A Journey to the Top
November 2, 2005 by Danny Sternfield • Print Story •
Just a city boy, born and raised in south Detroit
With all due respect to Journey and former frontman Steve Perry, the story of the 2005 White Sox and their special season had absolutely nothing to do with the Motor City, and everything to do with the city of Chicago.
The world champion White Sox — Chicagoans still pinch themselves when they hear those words uttered — used a combination of grit and guile to take the title. During the postseason, the team adopted Journey's "Don't Stop Believin'" as their unofficial theme song. While few actually credited any of the Sox' success to the song, the lyrics proved prophetic.
For a smile, they can share the night
It goes on and on and on and on
Just like the instant classic that was Game 3 of the World Series, the White Sox kept going — all year long.
When Juan Uribe misplayed a ball at short in the bottom of the 14th, visions of former Cubs shortstop Alex Gonzalez emerged. Gonzalez' error in the 2003 NLCS opened the door for the Marlins, who like the Sox, took advantage of every break presented to them.
But as the Sox drove toward history, fate clearly rode shotgun.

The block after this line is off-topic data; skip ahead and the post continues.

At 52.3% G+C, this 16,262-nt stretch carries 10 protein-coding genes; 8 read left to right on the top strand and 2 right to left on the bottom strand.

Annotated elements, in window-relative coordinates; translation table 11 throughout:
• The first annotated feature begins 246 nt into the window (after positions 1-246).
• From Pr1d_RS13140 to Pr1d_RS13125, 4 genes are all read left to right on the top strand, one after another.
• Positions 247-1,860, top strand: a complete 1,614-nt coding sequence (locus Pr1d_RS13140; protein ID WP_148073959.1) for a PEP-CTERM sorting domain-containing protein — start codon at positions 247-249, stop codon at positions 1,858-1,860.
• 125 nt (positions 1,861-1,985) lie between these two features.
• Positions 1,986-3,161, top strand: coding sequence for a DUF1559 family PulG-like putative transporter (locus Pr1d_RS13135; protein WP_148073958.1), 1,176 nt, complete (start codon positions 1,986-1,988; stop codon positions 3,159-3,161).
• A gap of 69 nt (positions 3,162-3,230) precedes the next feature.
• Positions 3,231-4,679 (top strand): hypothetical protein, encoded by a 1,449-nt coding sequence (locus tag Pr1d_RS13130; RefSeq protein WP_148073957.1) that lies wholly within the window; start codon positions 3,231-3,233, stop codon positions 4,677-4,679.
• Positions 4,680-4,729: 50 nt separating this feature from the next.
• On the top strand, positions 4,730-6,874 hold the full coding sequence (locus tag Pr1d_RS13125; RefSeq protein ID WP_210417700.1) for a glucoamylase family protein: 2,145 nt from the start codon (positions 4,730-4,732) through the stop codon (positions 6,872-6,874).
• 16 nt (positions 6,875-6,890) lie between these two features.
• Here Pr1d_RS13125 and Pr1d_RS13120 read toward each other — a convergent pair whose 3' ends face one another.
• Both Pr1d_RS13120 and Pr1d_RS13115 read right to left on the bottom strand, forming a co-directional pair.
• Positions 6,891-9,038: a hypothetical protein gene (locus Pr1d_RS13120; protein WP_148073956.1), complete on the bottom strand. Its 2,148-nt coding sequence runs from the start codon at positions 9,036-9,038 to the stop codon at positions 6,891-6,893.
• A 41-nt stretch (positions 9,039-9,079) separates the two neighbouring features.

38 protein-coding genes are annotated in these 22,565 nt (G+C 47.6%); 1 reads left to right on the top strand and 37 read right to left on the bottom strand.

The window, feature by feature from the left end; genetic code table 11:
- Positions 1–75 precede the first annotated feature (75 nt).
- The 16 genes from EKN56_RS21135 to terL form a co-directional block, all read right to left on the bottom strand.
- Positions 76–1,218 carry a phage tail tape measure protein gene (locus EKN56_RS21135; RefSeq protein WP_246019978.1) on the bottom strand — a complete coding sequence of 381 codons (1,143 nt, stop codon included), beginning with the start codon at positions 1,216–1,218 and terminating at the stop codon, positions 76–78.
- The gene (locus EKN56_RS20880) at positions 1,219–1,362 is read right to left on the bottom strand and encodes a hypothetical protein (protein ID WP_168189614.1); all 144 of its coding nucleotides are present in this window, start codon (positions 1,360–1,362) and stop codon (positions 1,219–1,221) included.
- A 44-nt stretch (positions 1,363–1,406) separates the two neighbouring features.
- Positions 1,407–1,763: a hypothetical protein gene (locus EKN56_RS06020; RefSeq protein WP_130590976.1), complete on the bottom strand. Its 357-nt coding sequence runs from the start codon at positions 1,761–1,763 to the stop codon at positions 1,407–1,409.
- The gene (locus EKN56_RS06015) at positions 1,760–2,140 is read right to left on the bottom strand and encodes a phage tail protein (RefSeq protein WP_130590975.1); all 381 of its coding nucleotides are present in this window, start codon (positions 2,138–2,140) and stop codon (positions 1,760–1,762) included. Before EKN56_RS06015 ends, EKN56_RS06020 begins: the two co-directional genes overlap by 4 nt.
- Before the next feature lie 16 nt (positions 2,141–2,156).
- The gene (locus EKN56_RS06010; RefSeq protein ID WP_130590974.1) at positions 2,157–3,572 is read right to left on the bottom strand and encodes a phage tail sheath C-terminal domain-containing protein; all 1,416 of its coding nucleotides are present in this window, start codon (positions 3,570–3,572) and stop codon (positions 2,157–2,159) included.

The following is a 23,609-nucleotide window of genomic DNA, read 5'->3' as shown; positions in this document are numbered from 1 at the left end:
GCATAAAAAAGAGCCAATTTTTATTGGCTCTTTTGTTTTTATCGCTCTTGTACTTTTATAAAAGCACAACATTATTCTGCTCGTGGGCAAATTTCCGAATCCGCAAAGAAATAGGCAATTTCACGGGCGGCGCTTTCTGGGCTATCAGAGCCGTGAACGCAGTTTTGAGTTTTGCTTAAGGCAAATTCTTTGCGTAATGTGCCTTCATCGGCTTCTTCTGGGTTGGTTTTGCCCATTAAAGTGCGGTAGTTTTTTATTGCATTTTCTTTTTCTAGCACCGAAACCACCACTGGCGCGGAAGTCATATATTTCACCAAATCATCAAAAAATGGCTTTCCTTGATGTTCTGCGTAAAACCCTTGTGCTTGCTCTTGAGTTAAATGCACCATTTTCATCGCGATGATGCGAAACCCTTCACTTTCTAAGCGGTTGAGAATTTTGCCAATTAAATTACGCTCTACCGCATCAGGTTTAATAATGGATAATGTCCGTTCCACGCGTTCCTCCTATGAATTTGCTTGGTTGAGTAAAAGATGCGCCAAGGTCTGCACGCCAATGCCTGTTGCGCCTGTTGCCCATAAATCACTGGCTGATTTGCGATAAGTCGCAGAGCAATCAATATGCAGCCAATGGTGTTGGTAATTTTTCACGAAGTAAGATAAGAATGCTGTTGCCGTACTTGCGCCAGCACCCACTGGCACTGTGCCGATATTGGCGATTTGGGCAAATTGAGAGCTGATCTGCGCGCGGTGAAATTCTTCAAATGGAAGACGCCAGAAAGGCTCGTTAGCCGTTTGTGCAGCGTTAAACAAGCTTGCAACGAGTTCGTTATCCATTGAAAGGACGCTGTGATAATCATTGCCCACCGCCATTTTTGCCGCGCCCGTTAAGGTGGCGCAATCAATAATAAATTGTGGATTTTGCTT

The Sox shared a collective smile with long-suffering fans on several nights, like when third baseman Joe Crede hit his second home run of the game into the Chicago night to win a crucial late-season contest against the charging Indians.
Or the damp night in October when slugger Paul Konerko turned around the first pitch from Astros reliever Chad Qualls for a grand slam. If the smiles were big after that shot, the grins were no doubt ear-to-ear when Great Scott Podsednik ended Game 2 of the World Series in the ninth with a solo smash, sending Sox fans home very wet and very happy.
Boston has Carlton Fisk waving the ball fair. Los Angeles has Kirk Gibson pumping his arms around the bases. And now Chicago has Pods Almighty shaking his fist.
Strangers waiting, up and down the boulevard
Not much is stranger than 30-year-old rookie second baseman Tadahito Iguchi, who manager Ozzie Guillen called the team's MVP, coming straight from Japan to contribute with a .278 average and 15 home runs during the regular season.
Or a starting staff that hurled four consecutive complete games in the postseason for the first time since the 1956 World Series, when the Yankees accomplished the feat against Brooklyn.